Floats sponsored by Pacific Union College and Romeo Vineyards & Cellars tied for Best of Show at Saturday night’s Annual Lighted Tractor Parade in Calistoga.
— Pre-1960 Tractor: Chelsea Garden Inn
— 1960-Present Tractor: Pacific Union College
— Pre-1965 Utility Vehicle: St. Helena Fire Department
— Utility Vehicle or Truck: Davis Estates
— 1960-Present Construction Vehicle: Granite Construction Co. & Calistoga Hills
— Float: Romeo Vineyards & Cellars
— Youth Entry: Berryessa 4-H
The California Department of Insurance on Tuesday accused San Francisco-based Wells Fargo of improper insurance sales practices that led to insurance products being purchased for customers without their knowledge.
The accusation is the result of a department investigation that found that between 2008 and 2016, Wells Fargo customers were issued about 1,500 insurance policies and charged premiums without their knowledge or permission.
The state Department of Insurance is now seeking to suspend or revoke Wells Fargo’s licenses to transact personal insurance in California.
In a statement, Insurance Commissioner Dave Jones said that companies with such licenses have an obligation to act with integrity.
“When any producer violates consumer trust in the name of profit, it reflects poorly on the entire profession,” Jones said.
Department officials said that Wells Fargo is expected to file a Notice of Defense in response to the accusation.
This is not the first time Well Fargo has found itself in hot water. Just last year, the company paid $185 million to government regulators to settle claims that it opened more than 3 million fraudulent deposit and credit card accounts since 2009.
According to the Department of Insurance, Wells Fargo employees opened the unauthorized accounts as part of an incentive compensation program that indirectly encouraged improper sales practices and was not adequately overseen by bank management.
VENTURA — They ran for their lives by the thousands when the devastating wildfires raced across a huge swath of brush-covered Southern California hillsides, and they survived even if in many cases their homes didn't. Some lost everything. Others returned to find homes still standing but put in danger a second time when flames that had seemed to spare them returned. Others told of driving through a wall of flames to safety. Here are some of their stories.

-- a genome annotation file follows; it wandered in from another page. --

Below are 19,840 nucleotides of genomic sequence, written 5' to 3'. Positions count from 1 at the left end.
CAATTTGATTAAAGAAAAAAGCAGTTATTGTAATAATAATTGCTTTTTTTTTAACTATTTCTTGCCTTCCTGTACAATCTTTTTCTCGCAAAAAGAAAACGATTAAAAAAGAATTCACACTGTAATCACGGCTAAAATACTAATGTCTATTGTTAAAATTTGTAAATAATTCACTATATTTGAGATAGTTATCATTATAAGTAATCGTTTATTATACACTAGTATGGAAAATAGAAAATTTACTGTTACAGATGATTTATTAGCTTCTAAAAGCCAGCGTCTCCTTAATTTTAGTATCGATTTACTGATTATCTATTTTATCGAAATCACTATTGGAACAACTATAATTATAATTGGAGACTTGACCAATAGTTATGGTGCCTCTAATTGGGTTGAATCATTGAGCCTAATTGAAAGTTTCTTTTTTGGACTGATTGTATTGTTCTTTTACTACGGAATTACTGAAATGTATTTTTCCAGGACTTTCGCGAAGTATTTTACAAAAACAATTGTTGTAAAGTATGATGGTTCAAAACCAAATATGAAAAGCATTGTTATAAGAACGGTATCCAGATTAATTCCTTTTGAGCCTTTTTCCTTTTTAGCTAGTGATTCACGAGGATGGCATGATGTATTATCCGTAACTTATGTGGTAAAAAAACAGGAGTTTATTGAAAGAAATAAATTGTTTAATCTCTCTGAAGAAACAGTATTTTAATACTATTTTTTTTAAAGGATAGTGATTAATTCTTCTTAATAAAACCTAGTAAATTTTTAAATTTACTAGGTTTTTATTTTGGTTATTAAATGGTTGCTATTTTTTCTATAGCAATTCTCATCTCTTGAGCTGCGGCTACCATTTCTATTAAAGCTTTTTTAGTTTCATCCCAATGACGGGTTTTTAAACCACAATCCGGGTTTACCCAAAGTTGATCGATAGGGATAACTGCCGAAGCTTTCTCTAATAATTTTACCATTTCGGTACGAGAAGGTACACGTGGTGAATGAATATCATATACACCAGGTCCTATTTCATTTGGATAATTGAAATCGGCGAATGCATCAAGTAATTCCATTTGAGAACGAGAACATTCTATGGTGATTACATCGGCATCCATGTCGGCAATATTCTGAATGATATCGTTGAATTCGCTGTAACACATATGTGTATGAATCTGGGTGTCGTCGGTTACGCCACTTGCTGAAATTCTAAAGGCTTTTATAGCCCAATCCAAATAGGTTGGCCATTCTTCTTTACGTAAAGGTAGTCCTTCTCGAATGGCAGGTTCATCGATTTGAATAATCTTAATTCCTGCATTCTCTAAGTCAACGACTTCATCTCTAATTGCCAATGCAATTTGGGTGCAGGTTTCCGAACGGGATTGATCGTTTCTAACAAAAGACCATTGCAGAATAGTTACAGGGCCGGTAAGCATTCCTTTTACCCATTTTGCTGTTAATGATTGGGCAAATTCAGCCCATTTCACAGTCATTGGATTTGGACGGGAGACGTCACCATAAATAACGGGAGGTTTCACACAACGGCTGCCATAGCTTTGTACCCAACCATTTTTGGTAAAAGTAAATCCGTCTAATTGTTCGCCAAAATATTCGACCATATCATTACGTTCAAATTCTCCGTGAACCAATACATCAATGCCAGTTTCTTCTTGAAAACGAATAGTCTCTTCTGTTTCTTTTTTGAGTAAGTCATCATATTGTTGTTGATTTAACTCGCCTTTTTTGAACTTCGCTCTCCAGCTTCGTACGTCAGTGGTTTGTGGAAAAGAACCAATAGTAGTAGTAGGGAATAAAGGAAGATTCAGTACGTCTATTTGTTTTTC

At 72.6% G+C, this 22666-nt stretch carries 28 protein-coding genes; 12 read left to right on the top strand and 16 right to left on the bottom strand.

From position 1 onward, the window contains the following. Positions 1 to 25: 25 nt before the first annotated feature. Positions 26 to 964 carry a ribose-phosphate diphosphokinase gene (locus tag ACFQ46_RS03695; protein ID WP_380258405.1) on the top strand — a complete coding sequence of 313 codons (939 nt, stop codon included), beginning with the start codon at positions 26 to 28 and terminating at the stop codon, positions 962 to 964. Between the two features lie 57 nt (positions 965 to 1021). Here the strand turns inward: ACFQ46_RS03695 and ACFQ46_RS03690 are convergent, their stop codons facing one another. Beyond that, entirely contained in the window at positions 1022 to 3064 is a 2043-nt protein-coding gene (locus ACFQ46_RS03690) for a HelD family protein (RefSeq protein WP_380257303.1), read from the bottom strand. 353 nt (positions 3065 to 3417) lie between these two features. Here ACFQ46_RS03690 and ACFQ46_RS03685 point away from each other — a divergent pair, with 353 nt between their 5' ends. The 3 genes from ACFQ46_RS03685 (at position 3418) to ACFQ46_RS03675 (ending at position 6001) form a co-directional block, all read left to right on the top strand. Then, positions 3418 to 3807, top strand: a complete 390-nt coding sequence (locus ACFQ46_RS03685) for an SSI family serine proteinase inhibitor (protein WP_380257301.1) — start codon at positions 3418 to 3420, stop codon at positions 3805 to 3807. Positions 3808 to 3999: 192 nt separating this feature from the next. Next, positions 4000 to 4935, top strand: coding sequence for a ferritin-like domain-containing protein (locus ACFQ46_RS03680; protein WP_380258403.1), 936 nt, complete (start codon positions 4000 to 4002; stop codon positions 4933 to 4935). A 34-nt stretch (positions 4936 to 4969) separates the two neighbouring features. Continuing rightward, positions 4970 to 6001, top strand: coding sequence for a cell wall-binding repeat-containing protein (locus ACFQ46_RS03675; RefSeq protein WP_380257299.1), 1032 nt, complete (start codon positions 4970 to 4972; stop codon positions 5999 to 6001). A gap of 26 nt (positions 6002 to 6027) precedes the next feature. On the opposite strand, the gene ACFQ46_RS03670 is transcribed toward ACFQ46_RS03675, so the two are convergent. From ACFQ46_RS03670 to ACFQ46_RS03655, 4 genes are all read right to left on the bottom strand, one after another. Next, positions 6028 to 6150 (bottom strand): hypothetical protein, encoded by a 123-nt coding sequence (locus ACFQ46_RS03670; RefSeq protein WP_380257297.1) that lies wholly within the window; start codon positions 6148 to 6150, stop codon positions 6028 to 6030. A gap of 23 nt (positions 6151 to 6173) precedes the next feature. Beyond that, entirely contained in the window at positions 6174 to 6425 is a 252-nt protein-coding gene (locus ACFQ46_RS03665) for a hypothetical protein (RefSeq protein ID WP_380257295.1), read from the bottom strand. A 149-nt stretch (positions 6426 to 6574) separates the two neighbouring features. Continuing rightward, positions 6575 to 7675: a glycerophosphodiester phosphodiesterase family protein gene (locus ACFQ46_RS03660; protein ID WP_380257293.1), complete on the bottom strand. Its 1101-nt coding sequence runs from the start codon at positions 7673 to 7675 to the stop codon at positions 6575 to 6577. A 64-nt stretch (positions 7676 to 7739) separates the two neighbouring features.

Brian Bromberg and Wendy Frank had just saved their beloved horses from a raging wildfire for the second time when they experienced their own brush with death — for the third time.
The couple, who live in the mountainous artist colony of Ojai, had already escaped flames that had burned down neighbors' homes and had gone back to rescue their horses from a boarding facility when they were headed to a hotel in Santa Barbara on Wednesday night. Suddenly they were confronted by a wall of flames lining both sides of U.S. Highway 101.
"I thought we were in a Schwarzenegger movie," Bromberg, 57, recalled at the evacuation shelter in Ventura on Thursday as he comforted his horses.
"Literally we drove through a 20-foot wall of flame and embers and blew through it. We must have been going 100 miles per hour," Bromberg said. "That was hot, and we were in the car and could feel it."
Earlier Wednesday, the couple of five years was sitting down for dinner when Frank decided to check on their four horses. The pair had just left them at a boarding facility 10 miles from their home, where they thought they would be safe.
"I just had a feeling and I reached out to a man we know who lives close to where they were being housed and he said, 'You need to get here right away, you need to get them out. The whole area is going to be engulfed by fire,'" she said.
The couple raced to Ojai and got the horses out with minutes to spare.
The day before, Frank was on a business trip while Bromberg was home, using buckets of water to douse flames approaching the couple's ranch.
"The house on the other side of us lost a barn and an outbuilding, the place on the other side of us — the whole property burned down, and the place behind us was a wall of flames and I'm standing in the middle of this by myself with a bucket of water going to hotspots, pouring it out all day long and keeping the barn hosed with water," he said
Bromberg, a Grammy-nominated jazz musician, and Frank, a technology security expert at PricewaterhouseCoopers, say they plan to wait until they are certain their home is out of danger before returning.
"I feel blessed to be alive. Somebody is taking care of us," Bromberg said.
Steve Andruszkewicz and his neighbor Joseph Ruffner returned to their Faria Beach Colony homes just north of Ventura on Thursday to discover the flames that appeared to have spared the houses were threatening them once again.
"I thought we were done yesterday," Ruffner said, adding he and his family returned to their home in the morning to see a wall of fire that seemed to be a safe distance away. But then it moved in, spraying hot embers onto the neighborhood.